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Summary Article: Newman, Paul from Movies in American History: An Encyclopedia

Rejected from Naval pilot training during World War II because of his color-blindness, Paul Newman, born January 26, 1925, instead served as a radioman and gunner in the Pacific theater before returning to school in Ohio. He soon relocated to the northeast, studying drama at Yale and under Lee Strasberg at the Actors Studio. He acted on Broadway—including the original Broadway production of Sweet Bird of Youth, which he would return to for the film version—before gravitating to Hollywood. He was never proud of his first film role, as Basil, a Greek artist commissioned to cast the Holy Grail in silver in The Silver Chalice (1952), and when it aired on television in 1966—at a point when the movie had no life except to capitalize on his fame—he took out an advertisement apologizing for it. He received considerably more acclaim for Somebody Up There Likes Me (1956), in which he took over the role of middleweight boxer Rocky Graziano after the death of intended star James Dean. He had already substituted for Dean in a live color television broadcast of Our Town, with Eva Marie Saint and Frank Sinatra.

Roles came his way quickly, including The Long Hot Summer (1958), based on short stories by William Faulkner. The movie co-starred Joanne Woodward, who had previously understudied in a Broadway production of Picnic that Newman starred in. The two fell in love and were married after the film, not long after his divorce from his first wife, Jackie Witte (with whom he had three children, Scott, Susan, and Stephanie). Joanne would costar with Newman in nine more movies: Rally Round the Flag, Boys! (1958), From the Terrace (1960), Paris Blues (1961), A New Kind of Love (1963), Winning (1969), WUSA (1970), The Drowning Pool (1975), Harry & Son (1984), and Mr. and Mrs. Bridge (1990). They had three daughters, Elinor, Melissa, and Claire.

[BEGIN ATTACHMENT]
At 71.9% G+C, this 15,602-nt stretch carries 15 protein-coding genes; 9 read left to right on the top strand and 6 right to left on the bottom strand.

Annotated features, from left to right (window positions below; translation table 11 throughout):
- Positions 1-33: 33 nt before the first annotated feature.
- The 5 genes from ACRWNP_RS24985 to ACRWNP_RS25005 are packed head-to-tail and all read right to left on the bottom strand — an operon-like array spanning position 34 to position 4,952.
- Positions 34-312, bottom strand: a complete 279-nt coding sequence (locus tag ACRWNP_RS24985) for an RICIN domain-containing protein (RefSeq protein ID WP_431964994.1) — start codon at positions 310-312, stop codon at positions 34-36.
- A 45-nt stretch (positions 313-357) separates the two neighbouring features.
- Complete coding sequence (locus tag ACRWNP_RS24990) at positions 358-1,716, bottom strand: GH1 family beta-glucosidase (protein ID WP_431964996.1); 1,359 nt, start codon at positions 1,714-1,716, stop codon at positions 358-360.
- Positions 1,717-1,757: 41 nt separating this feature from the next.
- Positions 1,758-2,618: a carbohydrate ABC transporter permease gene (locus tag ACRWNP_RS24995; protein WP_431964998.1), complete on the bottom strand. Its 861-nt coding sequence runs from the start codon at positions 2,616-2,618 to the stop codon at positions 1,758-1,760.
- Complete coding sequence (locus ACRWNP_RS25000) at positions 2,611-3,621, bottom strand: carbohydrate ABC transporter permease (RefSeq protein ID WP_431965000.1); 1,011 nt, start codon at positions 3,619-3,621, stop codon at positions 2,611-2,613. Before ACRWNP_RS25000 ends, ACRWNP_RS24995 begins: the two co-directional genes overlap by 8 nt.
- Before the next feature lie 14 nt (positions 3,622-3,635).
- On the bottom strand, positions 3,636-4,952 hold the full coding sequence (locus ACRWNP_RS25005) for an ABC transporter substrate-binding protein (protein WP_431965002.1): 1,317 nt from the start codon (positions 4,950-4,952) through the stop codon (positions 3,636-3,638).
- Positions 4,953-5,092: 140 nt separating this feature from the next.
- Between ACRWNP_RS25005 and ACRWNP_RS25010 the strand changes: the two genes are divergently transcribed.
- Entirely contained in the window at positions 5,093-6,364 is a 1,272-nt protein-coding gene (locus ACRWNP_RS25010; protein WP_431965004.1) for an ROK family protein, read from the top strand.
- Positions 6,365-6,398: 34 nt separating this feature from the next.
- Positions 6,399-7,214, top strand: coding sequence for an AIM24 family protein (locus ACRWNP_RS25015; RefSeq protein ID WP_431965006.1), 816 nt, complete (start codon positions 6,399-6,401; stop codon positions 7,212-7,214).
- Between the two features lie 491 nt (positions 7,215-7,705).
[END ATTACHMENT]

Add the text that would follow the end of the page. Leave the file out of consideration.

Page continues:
By the 1960s, Newman was undeniably a movie star, known as much for his ability to take on complex roles as for his blue eyes and matinee-idol charm. Cat on a Hot Tin Roof (1958), which paired him with the equally photogenic Elizabeth Taylor as Maggie the Cat, was his first blockbuster hit; The Hustler (1961) followed not long after. He later reprised his Hustler role as Fast Eddie Felson in The Color of Money, for which he won his only Oscar. Movie after movie cast him in especially masculine roles—pool sharks, gunslingers and other cowboys, spies, detectives, racecar drivers, and the title character in Cool Hand Luke (1967). At the same time, especially in the 1970s with movies like WUSA (about a radio station's role in a right-wing conspiracy) and Robert Altman's 1976 Buffalo Bill and the Indians (in which Sitting Bull refuses to play out revisionist history for Newman's Buffalo Bill Cody), the actor showed a vital interest in social and political concerns, shared by his wife and by Robert Redford, his co-star in the George Roy Hill movies Butch Cassidy and the Sundance Kid (1969) and The Sting (1973). The Redford collaborations, Buffalo Bill, and Slap Shot (1977, also by Hill) showed off the actor's comedic chops, something too rarely on display in his earlier work.